Bitcoin becoming institutional favorite as hedge against monetary inflation
Bitcoin has had quite a journey over the past few years. From being known as a rebel technology to gaining a prominent place in many institutional investors’ portfolio, the world’s largest and oldest cryptocurrency has given birth to numerous narratives. While it still has a long way to go before being considered as a true ‘safe-haven,’ one narrative that is still being stressed upon is Bitcoin being a potential hedge.
At the time of writing, Bitcoin was priced at $9,419, with a 24-hour trading volume of $21.1 billion.
Bitcoin’s prominence has been noted by academicians all over as well. A recent paper titled Can Cryptocurrencies be a future Safe Haven for Investors? A Case Study of Bitcoin suggested that “Bitcoin may offer some hedging to diversification potential in the global portfolio investments.”
The research paper examined the relationship between Bitcoin, global economic activity, equity markets, and foreign exchange markets, while also exploring the potential for Bitcoin to act as a safe haven. Besides, the model consisted of five variables: BTC Prices, Baltic Dry Index [BDI], Dow Jones Industrial Averages [DJIA] Index, USD‐Euro exchange rate, and USD‐Yen exchange rate.
The paper’s findings concluded,
“Bitcoin behaves differently to the DUSD‐Euro and DUSD‐Yen exchange rate vis‐à‐vis its relationship to the BDI and the DJIA. It was found that Bitcoin does not exhibit any significant relationship with economic activity [BDI], equity markets [DJIA], or the foreign exchange [USD‐Euro, DUSD Yen] markets in either bullish or bearish regimes.”
It was further observed that Bitcoin largely tends to stay in a bullish phase with a significantly low probability of transition to a bearish trend. But, this was not the case when looked at USD‐Euro and USD‐Yen exchange rates which were found to be frequently switching from one regime to another, while having higher probabilities of transition.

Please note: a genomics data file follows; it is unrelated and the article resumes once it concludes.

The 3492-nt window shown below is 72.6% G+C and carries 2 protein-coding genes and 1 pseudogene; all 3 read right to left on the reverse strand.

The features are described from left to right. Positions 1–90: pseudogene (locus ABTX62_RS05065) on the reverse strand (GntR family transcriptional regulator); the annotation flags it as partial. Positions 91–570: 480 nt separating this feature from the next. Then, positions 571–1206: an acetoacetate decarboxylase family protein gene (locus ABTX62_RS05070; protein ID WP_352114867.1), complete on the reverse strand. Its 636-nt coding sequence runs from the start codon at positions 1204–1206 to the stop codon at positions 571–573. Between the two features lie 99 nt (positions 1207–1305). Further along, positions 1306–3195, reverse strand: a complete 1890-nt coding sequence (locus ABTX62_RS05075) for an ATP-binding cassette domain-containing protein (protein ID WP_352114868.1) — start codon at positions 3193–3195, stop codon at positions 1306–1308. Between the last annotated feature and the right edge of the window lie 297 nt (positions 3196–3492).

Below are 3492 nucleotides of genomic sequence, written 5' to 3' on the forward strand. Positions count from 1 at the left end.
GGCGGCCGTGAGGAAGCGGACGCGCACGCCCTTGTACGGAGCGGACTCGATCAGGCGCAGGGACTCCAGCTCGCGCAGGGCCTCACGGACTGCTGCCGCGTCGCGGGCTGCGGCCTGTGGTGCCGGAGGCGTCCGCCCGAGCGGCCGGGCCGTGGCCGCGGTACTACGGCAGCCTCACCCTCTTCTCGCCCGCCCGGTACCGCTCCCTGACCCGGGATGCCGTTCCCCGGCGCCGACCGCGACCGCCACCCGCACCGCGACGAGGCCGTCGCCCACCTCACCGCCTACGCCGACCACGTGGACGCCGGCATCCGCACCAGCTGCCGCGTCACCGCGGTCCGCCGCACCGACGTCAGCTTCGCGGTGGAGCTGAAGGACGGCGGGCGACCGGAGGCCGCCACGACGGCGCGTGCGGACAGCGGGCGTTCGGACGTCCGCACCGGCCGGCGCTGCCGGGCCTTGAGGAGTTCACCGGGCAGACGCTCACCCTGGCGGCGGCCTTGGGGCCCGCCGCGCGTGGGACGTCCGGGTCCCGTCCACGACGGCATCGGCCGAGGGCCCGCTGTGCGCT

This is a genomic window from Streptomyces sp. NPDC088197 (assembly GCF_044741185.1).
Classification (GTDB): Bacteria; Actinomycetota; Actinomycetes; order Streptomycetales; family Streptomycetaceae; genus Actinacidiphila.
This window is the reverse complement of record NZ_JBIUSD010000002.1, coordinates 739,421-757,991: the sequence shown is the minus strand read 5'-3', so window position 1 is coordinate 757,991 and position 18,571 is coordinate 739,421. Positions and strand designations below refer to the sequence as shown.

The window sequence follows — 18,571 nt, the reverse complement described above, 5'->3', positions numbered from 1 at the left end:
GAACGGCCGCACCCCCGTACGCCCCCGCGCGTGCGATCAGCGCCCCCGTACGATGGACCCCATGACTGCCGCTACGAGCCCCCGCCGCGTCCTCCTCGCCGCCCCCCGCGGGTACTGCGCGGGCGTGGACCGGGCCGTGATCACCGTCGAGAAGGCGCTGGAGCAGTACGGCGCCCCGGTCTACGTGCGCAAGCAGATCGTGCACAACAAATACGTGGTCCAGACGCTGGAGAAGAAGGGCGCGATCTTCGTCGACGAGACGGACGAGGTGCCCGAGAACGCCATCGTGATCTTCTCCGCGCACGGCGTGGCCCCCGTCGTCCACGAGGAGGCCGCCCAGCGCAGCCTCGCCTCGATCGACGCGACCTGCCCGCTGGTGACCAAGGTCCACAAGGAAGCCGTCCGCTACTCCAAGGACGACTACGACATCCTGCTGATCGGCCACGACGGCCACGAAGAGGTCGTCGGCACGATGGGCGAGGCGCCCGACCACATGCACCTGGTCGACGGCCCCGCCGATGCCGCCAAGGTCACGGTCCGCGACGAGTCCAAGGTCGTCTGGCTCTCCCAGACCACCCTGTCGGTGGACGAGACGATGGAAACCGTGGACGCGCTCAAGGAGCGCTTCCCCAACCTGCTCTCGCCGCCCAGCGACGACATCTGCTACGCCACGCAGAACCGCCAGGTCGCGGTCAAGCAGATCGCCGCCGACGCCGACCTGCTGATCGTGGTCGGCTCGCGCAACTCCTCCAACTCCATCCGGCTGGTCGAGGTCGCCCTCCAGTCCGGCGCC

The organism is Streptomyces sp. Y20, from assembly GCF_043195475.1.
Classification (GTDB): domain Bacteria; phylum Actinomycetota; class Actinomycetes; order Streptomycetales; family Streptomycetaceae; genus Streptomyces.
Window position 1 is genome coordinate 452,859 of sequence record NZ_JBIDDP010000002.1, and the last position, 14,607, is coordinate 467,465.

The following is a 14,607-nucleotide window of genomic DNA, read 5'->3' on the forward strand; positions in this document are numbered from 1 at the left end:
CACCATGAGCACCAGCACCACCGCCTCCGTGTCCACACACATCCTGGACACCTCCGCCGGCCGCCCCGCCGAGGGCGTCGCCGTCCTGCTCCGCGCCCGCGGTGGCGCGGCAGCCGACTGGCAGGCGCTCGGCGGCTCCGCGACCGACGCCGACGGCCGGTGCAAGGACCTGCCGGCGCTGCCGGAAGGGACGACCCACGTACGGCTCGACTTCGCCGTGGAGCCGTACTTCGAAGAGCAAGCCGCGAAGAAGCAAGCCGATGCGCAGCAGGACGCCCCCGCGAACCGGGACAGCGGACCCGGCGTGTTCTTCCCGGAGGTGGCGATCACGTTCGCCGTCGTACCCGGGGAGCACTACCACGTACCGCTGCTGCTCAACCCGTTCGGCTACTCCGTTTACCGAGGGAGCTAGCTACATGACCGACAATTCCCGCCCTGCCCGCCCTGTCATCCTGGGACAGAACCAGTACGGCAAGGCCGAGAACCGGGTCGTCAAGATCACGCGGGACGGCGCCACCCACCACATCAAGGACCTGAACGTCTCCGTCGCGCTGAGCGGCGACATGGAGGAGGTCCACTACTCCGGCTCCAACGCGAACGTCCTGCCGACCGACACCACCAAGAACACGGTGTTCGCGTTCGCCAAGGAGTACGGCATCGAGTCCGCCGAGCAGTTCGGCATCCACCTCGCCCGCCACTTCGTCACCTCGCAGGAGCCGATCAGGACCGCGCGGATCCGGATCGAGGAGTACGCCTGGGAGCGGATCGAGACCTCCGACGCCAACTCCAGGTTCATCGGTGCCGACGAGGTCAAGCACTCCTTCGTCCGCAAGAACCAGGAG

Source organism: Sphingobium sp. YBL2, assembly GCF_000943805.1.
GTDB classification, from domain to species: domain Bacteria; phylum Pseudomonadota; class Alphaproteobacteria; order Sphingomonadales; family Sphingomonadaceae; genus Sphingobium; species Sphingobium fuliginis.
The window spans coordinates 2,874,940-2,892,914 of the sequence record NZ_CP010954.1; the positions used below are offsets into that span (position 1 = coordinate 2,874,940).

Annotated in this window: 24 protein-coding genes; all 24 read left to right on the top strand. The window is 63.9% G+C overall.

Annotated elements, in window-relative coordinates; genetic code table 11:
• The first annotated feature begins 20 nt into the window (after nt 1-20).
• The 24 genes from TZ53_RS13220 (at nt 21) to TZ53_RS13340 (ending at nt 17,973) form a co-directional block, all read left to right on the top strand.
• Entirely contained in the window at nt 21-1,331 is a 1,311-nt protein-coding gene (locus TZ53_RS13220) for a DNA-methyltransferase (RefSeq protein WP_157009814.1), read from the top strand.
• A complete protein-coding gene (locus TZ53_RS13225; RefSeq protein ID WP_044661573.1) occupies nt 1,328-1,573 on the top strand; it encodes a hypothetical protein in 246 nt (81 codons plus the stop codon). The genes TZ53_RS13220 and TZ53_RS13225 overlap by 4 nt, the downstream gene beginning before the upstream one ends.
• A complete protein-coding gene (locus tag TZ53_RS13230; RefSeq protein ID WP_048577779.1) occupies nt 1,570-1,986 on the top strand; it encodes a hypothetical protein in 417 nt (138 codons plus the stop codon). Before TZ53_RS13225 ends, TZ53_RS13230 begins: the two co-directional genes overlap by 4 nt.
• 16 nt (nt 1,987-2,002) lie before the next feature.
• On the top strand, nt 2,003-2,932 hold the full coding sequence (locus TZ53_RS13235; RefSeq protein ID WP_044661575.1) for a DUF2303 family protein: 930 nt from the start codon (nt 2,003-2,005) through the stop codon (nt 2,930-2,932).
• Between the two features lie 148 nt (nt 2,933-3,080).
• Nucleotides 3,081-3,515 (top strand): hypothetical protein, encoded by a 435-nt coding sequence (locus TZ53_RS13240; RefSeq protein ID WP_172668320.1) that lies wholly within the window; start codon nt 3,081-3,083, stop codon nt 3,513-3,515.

Whether Bitcoin is a potential hedge or not has been a very popular argument, especially at a time when the COVID-19 pandemic is at its peak. While it did not succeed entirely, Bitcoin’s gradual rise leading up to the supply cut event, even when the traditional market failed, is evident, highlighting the fact that it could indeed be used as a potential hedging instrument during times of overwhelming risk.
This has also been confirmed by considerable institutional capital inflow into the BTC market, at a time when the global economy is in a highly vulnerable state. As previously reported, the Open Interest for contractual Bitcoin Futures on CME’s derivatives exchange also surged to its highest point.
Even the Founder and CEO of Tudor Investment Corporation, Paul Tudor, recently revealed that he is buying Bitcoin Futures. In a letter to his clients, he said he opted for Bitcoin against the inflation that he predicted coming from the central bank money-printing.
“We are witnessing the Great Monetary Inflation — an unprecedented expansion of every form of money unlike anything the developed world has ever seen. The best profit-maximizing strategy is to own the fastest horse. If I am forced to forecast, my bet is it will be Bitcoin.”